# Re: Floating Point Approximations.

Date: Thu, 29 Mar 2007 08:22:37 GMT

Message-ID: <hHKOh.10603$Qi2.8732_at_trndny07>

"David Cressey" <cressey73_at_verizon.net> wrote in message
news:QXuOh.4210$5E3.2288_at_trndny01...

> Here's another example of floating point errors, that's even simpler than

*> the 21200 plus 2.5% example.
**>
**> int i;
**> float x = 0;
**> for (i = 1; i < 100; ++i)
**> x += 0.01;
**> x -= 1;
**> printf (x);
**>
**> I apologize if I copied the code wrong. The idea is to start with zero,
**> add one hundredth a hundred times, and subtract one. The answer is not
**> quite zero.
**>
**>
**>
**> Many environments will give a small error. This is such a trivial example
**> that it should make all programmers shudder about using floats, unless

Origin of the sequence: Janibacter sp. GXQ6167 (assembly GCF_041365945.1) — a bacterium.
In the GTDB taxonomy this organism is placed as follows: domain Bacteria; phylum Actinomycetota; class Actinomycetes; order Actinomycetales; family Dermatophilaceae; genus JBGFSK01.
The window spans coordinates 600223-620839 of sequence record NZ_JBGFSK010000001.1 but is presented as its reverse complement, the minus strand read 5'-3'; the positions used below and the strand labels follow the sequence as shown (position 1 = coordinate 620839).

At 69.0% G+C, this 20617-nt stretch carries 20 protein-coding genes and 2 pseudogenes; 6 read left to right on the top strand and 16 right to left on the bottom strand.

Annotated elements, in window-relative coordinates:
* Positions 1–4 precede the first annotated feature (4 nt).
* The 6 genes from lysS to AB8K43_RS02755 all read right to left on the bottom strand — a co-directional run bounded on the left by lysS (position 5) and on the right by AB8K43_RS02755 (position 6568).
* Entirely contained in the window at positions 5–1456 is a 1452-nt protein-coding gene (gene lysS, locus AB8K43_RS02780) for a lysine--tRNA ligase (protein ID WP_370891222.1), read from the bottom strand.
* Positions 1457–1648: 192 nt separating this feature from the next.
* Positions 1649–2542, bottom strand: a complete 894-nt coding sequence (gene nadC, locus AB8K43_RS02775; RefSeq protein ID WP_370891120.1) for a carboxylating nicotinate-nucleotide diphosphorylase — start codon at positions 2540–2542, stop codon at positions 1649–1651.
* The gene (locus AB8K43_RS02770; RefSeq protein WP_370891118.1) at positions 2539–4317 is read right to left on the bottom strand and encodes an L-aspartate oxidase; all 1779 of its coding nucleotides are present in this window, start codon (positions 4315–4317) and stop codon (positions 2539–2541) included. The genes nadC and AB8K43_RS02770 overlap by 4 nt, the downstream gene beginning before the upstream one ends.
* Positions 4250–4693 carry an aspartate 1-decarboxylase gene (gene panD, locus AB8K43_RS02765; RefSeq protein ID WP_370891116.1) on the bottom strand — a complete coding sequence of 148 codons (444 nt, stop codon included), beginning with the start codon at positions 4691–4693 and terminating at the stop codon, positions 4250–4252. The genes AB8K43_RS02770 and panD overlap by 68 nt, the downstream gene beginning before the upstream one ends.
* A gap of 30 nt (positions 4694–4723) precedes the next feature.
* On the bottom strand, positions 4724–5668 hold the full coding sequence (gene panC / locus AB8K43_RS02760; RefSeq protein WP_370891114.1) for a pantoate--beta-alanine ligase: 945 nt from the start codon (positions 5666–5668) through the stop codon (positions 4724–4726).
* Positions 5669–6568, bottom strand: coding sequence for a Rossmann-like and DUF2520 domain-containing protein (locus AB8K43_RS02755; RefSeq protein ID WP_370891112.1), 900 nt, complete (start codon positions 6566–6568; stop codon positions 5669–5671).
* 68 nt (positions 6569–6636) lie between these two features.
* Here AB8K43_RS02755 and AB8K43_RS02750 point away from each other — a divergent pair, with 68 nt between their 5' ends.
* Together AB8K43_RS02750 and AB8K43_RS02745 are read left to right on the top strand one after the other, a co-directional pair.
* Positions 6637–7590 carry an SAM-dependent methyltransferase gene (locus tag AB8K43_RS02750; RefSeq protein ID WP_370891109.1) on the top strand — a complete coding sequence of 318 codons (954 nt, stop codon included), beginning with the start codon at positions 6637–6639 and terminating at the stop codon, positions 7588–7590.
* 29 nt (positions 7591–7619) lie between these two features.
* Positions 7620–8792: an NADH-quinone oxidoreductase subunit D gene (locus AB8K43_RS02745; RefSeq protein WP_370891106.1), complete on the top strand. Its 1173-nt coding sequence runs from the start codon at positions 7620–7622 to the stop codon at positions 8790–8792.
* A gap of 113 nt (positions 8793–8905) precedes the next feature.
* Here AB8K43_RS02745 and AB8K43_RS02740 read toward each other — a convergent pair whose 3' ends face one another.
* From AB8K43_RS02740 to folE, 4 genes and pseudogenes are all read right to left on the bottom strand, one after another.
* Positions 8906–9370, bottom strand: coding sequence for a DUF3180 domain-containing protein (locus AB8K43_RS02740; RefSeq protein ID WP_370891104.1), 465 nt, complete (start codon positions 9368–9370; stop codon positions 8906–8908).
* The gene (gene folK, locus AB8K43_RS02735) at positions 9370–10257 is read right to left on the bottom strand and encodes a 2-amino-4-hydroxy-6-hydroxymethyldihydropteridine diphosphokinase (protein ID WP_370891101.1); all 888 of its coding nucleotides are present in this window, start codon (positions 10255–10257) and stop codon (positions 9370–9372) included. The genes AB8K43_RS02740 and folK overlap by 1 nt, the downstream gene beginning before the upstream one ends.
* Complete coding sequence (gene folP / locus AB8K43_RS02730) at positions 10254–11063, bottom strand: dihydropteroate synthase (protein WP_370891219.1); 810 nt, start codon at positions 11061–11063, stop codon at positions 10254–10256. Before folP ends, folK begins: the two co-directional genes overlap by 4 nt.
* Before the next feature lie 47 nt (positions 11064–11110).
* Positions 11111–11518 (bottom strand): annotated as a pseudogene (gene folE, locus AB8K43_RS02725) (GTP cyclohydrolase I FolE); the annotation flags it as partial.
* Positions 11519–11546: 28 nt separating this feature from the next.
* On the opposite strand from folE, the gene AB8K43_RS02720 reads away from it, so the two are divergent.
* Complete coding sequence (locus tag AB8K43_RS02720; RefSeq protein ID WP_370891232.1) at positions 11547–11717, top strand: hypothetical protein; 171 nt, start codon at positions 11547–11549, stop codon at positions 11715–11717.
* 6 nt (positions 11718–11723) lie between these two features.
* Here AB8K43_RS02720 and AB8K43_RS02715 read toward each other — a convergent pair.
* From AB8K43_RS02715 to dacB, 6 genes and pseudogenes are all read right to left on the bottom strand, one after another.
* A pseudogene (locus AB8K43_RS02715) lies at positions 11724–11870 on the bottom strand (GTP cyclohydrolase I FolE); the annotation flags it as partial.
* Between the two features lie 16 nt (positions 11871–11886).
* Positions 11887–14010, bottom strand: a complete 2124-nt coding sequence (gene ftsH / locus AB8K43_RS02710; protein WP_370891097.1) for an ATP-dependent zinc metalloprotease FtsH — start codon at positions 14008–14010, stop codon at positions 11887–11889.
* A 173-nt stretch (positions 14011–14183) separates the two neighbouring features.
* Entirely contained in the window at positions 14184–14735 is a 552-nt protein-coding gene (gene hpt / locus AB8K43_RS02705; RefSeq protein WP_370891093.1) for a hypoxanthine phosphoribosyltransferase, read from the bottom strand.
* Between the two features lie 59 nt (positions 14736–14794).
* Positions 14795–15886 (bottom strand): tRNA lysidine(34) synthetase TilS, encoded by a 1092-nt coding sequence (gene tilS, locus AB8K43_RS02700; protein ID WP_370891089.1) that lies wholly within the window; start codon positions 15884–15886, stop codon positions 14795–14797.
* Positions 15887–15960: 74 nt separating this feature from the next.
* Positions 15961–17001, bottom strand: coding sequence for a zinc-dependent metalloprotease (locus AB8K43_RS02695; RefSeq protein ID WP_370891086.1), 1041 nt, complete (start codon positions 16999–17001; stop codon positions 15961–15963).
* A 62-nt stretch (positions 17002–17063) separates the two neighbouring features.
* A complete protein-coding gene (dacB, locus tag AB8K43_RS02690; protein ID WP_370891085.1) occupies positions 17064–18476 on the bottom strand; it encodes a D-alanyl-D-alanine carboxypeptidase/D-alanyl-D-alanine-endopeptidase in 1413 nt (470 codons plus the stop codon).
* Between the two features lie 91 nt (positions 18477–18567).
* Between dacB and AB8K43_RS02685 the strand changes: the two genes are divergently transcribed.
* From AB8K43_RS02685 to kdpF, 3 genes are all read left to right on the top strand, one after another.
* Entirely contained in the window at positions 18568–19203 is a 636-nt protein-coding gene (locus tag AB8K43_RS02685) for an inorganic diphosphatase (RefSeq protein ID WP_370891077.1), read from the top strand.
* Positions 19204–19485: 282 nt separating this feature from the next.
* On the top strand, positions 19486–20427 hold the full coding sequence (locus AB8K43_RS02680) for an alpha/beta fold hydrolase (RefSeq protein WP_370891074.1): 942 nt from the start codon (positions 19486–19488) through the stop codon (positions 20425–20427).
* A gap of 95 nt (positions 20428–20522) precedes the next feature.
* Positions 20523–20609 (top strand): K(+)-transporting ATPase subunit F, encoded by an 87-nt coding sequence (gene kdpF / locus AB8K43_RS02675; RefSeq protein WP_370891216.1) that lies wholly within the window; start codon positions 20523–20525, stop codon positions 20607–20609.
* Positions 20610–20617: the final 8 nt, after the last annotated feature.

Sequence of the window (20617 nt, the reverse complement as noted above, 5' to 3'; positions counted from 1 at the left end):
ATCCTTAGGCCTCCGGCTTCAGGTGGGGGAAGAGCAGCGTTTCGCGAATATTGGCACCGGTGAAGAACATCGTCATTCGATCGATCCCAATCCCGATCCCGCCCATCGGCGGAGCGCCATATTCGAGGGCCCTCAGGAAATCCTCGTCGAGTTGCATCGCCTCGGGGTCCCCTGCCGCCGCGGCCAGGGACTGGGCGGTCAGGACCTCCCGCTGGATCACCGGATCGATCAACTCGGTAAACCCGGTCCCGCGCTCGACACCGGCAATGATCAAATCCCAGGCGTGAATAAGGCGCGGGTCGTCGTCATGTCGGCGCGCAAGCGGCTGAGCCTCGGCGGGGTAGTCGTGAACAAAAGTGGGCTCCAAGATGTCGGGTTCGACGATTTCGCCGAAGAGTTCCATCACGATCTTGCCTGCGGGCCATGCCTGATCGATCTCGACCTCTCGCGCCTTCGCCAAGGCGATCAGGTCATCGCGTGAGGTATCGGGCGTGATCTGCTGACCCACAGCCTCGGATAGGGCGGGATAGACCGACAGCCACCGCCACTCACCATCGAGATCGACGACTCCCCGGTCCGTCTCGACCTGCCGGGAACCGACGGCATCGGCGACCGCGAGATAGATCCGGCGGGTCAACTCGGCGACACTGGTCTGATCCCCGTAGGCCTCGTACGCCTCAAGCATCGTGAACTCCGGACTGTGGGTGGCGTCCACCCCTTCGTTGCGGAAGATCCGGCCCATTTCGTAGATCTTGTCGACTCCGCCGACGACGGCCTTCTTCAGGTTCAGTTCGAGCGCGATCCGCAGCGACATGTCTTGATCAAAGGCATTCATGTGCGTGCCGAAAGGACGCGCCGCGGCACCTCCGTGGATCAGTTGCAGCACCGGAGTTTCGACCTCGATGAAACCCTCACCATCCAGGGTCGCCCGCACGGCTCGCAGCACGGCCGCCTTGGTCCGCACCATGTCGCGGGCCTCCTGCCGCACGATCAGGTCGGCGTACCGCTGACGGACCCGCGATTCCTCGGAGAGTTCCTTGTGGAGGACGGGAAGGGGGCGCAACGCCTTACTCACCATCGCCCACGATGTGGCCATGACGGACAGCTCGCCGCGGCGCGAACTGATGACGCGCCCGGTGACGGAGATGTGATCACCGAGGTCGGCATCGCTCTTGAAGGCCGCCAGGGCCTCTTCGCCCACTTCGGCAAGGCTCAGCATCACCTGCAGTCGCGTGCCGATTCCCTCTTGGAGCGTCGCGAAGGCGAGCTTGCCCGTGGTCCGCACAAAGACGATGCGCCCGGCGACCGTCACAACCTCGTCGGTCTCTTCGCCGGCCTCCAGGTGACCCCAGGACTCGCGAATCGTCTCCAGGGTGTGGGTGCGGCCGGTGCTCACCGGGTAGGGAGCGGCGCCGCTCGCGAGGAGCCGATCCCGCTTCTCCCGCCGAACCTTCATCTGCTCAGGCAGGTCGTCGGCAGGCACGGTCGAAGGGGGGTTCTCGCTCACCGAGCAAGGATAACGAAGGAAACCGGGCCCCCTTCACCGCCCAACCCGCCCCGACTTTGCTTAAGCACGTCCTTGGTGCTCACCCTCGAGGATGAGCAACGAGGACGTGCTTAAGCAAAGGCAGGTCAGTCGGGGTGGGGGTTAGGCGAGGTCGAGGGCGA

*

they

> really know what they are doing.

*>
**>
**>
*

Arrrgh! I knew that it was a pitfall to copy this code from memory. But
it's particularly embarassing to have made a fencepost error. Of course,
the example in the book reads:

*> int i;
**> float x = 0;
**> for (i = 0; i < 100; ++i)
**> x += 0.01;
*

> x -= 1;

*> printf (x);
**>
*

I actually ran it, and the answer it gives is a very small non zero number.

*>
*

Received on Thu Mar 29 2007 - 10:22:37 CEST